The curb appearance of the house was terrible.
The yard had never really been taken care of and was overrun with weeds. In areas where the dog, old cars and other junk sat for long periods of time, the grass had died and large brown spots were left behind.
The stucco was cracked, pieces broken out and long rust streaks ran down the side of the house. Most of the lower windows were no longer functional and all needed new caulking and glazing. Most had various pieces of the window missing and were beyond repair. Almost all had signs of serious rot. None of the screens were intact and several were missing.
One of the hallmarks of a house built in the early 1920’s is the piano windows that take center stage in the formal living room. These windows didn’t open and were in terrible condition. It was sad to see how far the previous owners had let everything deteriorate to a condition almost beyond repair.
The upper windows had been broken out and the screens were missing. The front deck was in disrepair and had started sinking on one side. It was in dire need of a new stain job.
The chimney needed tuck pointing, and several bricks were missing.
All the fascia and soffit needed major attention besides just paint.
The fence between the yards was broken and crooked.
Neither garage door worked or could be repaired.
All the external doors of the house had to be replaced or repaired.
In the front porch, the north windows were missing. This allowed the rain to come inside, which caused major black staining and damage to the Oak floors and woodwork.
The downspouts were missing, or had long ago been taken down and not replaced. This caused water to gather and seep down into the basement. This resulted in mold and premature deterioration to the cement block. The basement windows were all broken, missing or patched together with whatever was available at the time to make repairs.
All the sidewalks had either sunk or were cracked. They had heaved which made for uncomfortable walking, not to mention the safety hazard.
The only thing that really didn’t need immediate attention was the roof it had been replaced three years earlier because of a storm and an insurance claim.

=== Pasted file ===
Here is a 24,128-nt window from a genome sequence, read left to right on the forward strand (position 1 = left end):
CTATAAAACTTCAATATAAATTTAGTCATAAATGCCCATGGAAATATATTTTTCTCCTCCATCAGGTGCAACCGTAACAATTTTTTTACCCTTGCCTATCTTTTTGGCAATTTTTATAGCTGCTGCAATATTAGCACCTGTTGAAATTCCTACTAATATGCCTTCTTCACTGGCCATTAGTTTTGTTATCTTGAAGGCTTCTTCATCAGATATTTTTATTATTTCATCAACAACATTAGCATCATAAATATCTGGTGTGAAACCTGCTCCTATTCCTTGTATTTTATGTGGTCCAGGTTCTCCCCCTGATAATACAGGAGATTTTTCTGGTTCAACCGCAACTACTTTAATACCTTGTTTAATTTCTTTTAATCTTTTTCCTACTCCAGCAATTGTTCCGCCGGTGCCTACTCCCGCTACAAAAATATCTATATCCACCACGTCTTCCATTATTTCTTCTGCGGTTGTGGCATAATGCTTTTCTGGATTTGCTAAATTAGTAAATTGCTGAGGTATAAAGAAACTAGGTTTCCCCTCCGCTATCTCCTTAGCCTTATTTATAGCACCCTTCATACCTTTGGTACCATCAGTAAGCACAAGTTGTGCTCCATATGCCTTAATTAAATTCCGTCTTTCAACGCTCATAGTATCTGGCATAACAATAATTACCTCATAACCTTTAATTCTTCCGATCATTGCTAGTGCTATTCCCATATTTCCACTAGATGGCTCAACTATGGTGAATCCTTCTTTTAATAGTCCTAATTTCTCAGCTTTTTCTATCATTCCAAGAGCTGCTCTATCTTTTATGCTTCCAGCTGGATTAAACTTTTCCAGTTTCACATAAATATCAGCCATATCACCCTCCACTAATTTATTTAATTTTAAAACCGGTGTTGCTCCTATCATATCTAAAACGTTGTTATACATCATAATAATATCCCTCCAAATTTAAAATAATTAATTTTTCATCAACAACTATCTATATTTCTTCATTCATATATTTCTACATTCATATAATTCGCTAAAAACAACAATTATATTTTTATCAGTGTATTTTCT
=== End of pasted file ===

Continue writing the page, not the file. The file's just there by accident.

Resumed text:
Other than these things listed and a few I have omitted, the house seemed in good condition.
I had to to keep telling myself this to avoid being overwhelmed; regardless, I was still overwhelmed. However, being numb helped.
Now that I had completed the demolition of the majority of the house and conducted a fine-tooth inspection, I was beginning to get a better picture.
It was grim.
I clearly new that all the things I had hoped to do was merely a wild dream. I knew at best after making all of the “must-do” repairs and bringing everything up to code, that there would only be a limited number of things I could do to make the house more appealing.
I already had entered into a pre-sale intent to purchase agreement with a friend; a person with whom I had previously done business.
The goal at this time was just to make the house habitable and get all the repairs done to code so I could sell it. The guy interested in buying the house had indicated that he might be interested in selling the house in which he was living and moving into this one, renting out the basement for additional income. The house was zoned R-2 and could easily be converted into a duplex because of the separate basement entry. It was exactly for this reason that I had planned to replace all the plumbing, rough in a new bathroom and install an egress window.
I confess at this point that, for all I cared, he could have raised sheep in this house. All I wanted was to finish it and sell it. I was so ready to be rid of this headache I had purchased.
Considering all the work that needed to be done, the challenge was going to be to set a selling price that would be acceptable to the purchaser. To state the obvious, my budget was tight. Although I had calculated for some wages to be paid for my labor, there was a very distinct possibility that I would not receive any wages. I was prepared for this.
It is hard to get motivated about a difficult long hard project for which you receive no return or even wages. I felt that I was up against a wall. The worst part was, on this house, there was no alternative but to roll up my sleeves and take my lumps. I had to get on with it, because the sooner that I did, the sooner it would be completed and off my hands. I was well aware of the financial hemorrhaging that was occurring every minute that the house wasn’t sold. This was not only discouraging but had the very real potential of financially devastating me and my business partner.